In the worlds of coaching and organization development, “DEI” is becoming an increasingly important focal point. DEI stands for diversity, equity, and inclusion. But what does that mean, and why is it important?
Why is DEI important?
Diversity is the push to not just allow, but to seek and embrace a wide range of perspectives within a group. Each person in a group or system is an individual like no other—with perspectives, qualities, and experiences that can provide depth and value—if allowed to come forward and be fully engaged. Some of these perspectives and experiences are rooted in race, gender, age, and sexual orientation, but diversity includes more than just aspects of personal identity. Diversity and inclusion refer also to different backgrounds, philosophies, opinions and points of view. Respecting and wanting diversity means working toward finding and incorporating differences and new perspectives.
Diversity is about a deliberate effort toward inclusion. It should not be mistaken for or devolve into mere tokenism, in empty gesture to hire or display people to project a false image. Often partnered with diversity and inclusion, equity is about taking active steps to ensure the same levels of opportunity to everybody. The best workplaces are meritocracies, but there are often invisible barriers that systems, leaders, and cultures are not tuned into. Systems and workplaces that value diversity, inclusion, and equity work to make things fair—and to create and maintain an environment within which everyone feels valued and has the opportunity to shine.
How Does Emotional Intelligence relate to DEI?
Emotional Intelligence—as the behaviors we use to engage and interact with the world—are the tools we need to implement diversity, inclusion, and equity in our teams and workplaces. If DEI is the destination, then Emotional Intelligence is the bridge that will get us there. Emotional Intelligence (EQ) is about understanding and being intentional about the behaviors that we, and those around us, exhibit.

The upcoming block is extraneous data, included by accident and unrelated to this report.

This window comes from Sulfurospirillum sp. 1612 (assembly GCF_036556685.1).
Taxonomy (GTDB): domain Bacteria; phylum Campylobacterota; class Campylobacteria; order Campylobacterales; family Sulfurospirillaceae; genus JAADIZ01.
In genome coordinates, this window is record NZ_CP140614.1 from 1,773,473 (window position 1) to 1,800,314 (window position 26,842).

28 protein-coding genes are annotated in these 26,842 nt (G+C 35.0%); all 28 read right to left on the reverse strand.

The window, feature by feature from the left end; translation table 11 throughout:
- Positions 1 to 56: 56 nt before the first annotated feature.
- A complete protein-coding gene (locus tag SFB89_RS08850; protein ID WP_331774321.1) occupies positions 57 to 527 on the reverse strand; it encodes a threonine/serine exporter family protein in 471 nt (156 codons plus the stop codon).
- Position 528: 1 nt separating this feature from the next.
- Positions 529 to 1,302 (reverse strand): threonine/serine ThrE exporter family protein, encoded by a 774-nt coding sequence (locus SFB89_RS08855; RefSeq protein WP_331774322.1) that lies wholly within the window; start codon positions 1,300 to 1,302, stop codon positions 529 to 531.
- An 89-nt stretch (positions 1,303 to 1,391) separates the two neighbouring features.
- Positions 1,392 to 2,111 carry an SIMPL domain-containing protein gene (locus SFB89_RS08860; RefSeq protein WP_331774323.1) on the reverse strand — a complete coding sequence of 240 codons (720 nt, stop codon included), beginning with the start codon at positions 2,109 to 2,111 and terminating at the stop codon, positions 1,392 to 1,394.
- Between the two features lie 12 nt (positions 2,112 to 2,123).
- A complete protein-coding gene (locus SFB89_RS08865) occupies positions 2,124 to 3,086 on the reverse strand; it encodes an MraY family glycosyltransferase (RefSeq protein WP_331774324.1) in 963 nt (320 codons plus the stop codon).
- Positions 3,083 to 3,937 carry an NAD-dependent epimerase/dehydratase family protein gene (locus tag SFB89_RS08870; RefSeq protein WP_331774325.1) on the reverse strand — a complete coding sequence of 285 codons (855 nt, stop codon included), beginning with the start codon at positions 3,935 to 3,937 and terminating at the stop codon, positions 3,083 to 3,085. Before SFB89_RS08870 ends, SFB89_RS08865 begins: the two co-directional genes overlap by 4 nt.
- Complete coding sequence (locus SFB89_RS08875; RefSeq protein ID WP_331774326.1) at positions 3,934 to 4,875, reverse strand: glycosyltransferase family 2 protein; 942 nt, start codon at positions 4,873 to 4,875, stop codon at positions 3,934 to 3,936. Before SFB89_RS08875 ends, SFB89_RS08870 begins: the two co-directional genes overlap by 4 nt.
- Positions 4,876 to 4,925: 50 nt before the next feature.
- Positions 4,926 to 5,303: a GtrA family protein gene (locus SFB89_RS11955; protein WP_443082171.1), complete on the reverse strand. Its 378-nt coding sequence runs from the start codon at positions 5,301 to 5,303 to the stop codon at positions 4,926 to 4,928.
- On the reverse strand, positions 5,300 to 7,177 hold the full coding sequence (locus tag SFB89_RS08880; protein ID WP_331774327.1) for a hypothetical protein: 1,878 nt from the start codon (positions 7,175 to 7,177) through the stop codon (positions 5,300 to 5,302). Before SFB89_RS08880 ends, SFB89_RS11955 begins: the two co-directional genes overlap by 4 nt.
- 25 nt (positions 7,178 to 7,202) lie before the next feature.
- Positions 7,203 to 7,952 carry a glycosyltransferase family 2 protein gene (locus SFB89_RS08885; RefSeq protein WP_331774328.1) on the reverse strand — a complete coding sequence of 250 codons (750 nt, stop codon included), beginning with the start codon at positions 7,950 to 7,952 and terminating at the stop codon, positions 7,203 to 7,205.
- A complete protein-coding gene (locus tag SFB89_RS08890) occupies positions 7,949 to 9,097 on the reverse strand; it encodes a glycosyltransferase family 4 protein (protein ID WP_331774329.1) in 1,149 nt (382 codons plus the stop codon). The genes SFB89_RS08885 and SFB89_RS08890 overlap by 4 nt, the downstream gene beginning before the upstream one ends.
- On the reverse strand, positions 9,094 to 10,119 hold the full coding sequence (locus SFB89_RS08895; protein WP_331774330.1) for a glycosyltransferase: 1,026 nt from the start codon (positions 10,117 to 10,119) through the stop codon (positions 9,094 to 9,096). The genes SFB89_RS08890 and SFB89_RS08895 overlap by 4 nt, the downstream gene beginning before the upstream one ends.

With emotionally intelligent leaders and a helpful and shared vocabulary, difficult conversations about race, gender, or some other sensitive topic become feasible. Emotional Intelligence gives workers and leaders the tools to better collaborate and to utilize the diverse skills and experiences of the people around them. Below is a quick guide to the elements within the EQ-i’s model of Emotional Intelligence and how each behavior contributes to the embrace and support of diversity, inclusion, and equity.
- Self-Regard—allowing for and even fostering self-confidence and self-esteem in those being included
- Self-Actualization—setting goals and striving toward them (including building DEI cultures)
- Emotional Self-Awareness—knowing and being curious about what you are feeling and why
- Emotional Expression—being open, transparent, and authentic with those around you
- Assertiveness—standing up and speaking out about what you want, need and believe
- Independence—having and holding onto beliefs and opinions—even in the face of opposition
- Interpersonal Relationships—crafting safe spaces and building and nurturing relationships within which trust and compassion reside
- Empathy—being curious about and sensitive to other people’s feelings and needs
- Social Responsibility—caring about others and tending to the needs of the group
- Problem Solving—dealing with conflict and the people-needs attached to the problems that face you
- Reality Testing—questioning your narratives and assumptions and changing your mind to stay attuned to shifting emotional realities
- Impulse Control—holding back and filtering speech and actions
- Flexible—being curious, taking in new data, and changing your mind
- Stress Tolerance—working through stress and anxiety to keep yourself and the group focused and effective
- Optimism—looking to the future with faith and hope
OKA’s training and coaching approaches to Emotional Intelligence can be a significant step toward the intentional and effective commitment to greater diversity, inclusion, and equity. Please contact us and see how we can help you and your organization.